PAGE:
Filing Company Taxes: Avoid The Dreaded Audit With These Tips

 
Small business owners across the country are making preparations to file their tax returns. However, supplying the Internal Revenue Service with an incomplete, inaccurate or otherwise conspicuous tax return can result in an audit that can prove to be incredibly costly, in terms of both money and time. Here are a few tips on how to avoid an expensive and time-consuming IRS audit.

 

 
Double check all your figures

As this TurboTax article points out, one of the most common triggers for an IRS audit is a tax return that simply doesn’t add up. Without any intent to deceive the government, an owner could end up turning in an inaccurate tax return because they incorrectly calculated their expenses, or accidentally transposed a few key numbers. While the advent of tax-preparation software has been helpful in reducing these kinds of errors, it’s still hugely important that you double check all your figures before submitting a return to the IRS.

 
If your business is cash intensive, keep meticulous transaction records

As this Wall Street Journal piece details, the IRS targets tens of thousands of small businesses every year in order to ensure that they are accurately reporting all of their sales. The reason these companies receive extra scrutiny is that many small-scale operations like restaurants, hair salons and mom-and-pop retailers do much of their business in cash. The IRS’s position is that because cash sales don’t leave the same paper trail as other transaction types, cash intensive business are more likely to underreport their revenues. If your business largely deals in cash, it’s imperative that you keep meticulous transaction records. That way, you can lower the risk factor of your company’s return getting flagged.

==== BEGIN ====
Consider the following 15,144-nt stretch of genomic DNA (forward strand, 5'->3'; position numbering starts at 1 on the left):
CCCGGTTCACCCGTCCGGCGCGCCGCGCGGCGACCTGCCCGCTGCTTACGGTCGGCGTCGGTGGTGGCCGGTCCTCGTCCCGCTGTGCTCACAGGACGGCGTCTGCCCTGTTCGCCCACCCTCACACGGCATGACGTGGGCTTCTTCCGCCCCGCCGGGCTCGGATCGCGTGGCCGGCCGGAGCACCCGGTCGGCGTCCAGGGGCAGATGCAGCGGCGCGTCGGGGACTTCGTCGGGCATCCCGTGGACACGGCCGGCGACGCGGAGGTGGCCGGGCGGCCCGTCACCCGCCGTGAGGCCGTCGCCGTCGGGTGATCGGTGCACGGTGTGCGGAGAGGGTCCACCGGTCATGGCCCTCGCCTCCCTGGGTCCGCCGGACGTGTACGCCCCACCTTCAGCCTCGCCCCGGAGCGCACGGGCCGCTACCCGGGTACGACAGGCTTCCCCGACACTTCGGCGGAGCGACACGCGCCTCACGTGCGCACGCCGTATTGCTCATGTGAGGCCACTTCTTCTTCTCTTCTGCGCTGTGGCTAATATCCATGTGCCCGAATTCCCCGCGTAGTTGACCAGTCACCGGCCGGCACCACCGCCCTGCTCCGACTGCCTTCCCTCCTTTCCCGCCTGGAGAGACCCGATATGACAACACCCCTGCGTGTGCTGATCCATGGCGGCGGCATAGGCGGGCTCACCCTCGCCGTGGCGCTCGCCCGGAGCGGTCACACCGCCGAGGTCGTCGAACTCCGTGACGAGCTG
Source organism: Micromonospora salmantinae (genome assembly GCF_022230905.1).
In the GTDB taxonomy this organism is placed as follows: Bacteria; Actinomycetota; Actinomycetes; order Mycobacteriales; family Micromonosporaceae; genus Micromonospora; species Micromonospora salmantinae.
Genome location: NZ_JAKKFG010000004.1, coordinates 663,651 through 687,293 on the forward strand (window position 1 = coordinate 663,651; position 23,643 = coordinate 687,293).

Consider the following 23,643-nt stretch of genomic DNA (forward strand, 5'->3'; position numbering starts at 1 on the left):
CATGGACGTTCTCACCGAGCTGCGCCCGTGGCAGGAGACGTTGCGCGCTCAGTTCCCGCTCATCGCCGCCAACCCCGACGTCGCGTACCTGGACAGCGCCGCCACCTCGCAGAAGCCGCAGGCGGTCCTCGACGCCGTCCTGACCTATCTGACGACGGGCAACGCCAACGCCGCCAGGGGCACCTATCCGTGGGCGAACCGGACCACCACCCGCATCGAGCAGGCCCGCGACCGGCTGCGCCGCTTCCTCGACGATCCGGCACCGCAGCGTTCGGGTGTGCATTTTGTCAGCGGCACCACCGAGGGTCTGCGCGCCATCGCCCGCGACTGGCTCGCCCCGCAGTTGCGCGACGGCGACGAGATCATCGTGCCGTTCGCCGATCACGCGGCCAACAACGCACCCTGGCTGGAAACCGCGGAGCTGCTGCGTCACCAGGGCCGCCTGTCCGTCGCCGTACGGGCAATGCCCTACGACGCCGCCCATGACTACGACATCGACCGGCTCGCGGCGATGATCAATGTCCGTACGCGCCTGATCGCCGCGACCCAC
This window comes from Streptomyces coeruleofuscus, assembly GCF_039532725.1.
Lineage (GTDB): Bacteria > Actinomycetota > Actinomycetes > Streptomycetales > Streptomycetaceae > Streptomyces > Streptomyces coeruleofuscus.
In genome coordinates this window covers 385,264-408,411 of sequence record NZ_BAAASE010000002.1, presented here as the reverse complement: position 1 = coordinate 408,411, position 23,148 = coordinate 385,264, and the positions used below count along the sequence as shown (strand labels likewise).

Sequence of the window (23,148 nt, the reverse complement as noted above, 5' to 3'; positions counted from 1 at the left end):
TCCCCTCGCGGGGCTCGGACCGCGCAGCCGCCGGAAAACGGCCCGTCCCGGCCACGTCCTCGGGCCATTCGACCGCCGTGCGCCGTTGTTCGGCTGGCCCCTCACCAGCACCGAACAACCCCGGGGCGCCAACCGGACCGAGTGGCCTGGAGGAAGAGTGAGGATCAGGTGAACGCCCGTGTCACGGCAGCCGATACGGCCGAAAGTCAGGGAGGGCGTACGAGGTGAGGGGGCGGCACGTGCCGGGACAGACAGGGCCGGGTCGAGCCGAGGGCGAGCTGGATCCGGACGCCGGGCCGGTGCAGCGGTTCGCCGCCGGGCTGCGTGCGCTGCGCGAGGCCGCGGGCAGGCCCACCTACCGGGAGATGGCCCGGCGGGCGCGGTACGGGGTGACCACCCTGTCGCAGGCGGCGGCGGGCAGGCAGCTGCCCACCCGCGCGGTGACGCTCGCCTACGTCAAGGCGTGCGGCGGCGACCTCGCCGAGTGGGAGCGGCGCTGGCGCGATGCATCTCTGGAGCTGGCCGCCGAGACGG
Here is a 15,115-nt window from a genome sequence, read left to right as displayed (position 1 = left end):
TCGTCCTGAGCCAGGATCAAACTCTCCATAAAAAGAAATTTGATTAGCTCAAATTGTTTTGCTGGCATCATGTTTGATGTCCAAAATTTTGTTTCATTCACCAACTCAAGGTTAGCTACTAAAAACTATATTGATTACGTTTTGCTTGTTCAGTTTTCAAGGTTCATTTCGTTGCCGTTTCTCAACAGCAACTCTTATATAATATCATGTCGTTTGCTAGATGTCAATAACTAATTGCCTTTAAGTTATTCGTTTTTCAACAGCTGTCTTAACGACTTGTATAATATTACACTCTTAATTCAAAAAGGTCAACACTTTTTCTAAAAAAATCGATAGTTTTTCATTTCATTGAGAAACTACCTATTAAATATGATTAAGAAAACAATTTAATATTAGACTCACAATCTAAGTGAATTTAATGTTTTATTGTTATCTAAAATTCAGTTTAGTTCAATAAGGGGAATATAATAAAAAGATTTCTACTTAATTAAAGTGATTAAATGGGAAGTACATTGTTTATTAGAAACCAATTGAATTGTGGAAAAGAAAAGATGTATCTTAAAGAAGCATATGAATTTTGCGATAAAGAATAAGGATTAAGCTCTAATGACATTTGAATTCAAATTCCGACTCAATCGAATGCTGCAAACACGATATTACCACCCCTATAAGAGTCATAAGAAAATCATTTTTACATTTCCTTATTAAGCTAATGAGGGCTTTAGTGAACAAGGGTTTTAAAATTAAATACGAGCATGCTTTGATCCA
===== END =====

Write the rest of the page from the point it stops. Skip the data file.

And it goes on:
Be circumspect when claiming expenses

Another important step to take in avoiding an IRS audit is to be very careful in how you tabulate your dining, entertainment and travel expenses. As this Entrepreneur feature notes, it’s expected that a small business’s reporting will include these expenses, but excessive deductions in these categories will get noticed. Consequently, it behooves owners to claim these expenses only when they satisfy the IRS’s criteria. After all, you don’t want to subject yourself to the mental and financial burden of an audit because you claimed too many business lunches.

It’s also a good idea for small business owners to retain the services of a qualified tax professional before filing their returns. When it comes to something as essential to a company’s long-term viability as proper financial reporting, it pays to be safe, not sorry.

 

 
This article was written by Mario McKellop for CBS Small Business Pulse.
 

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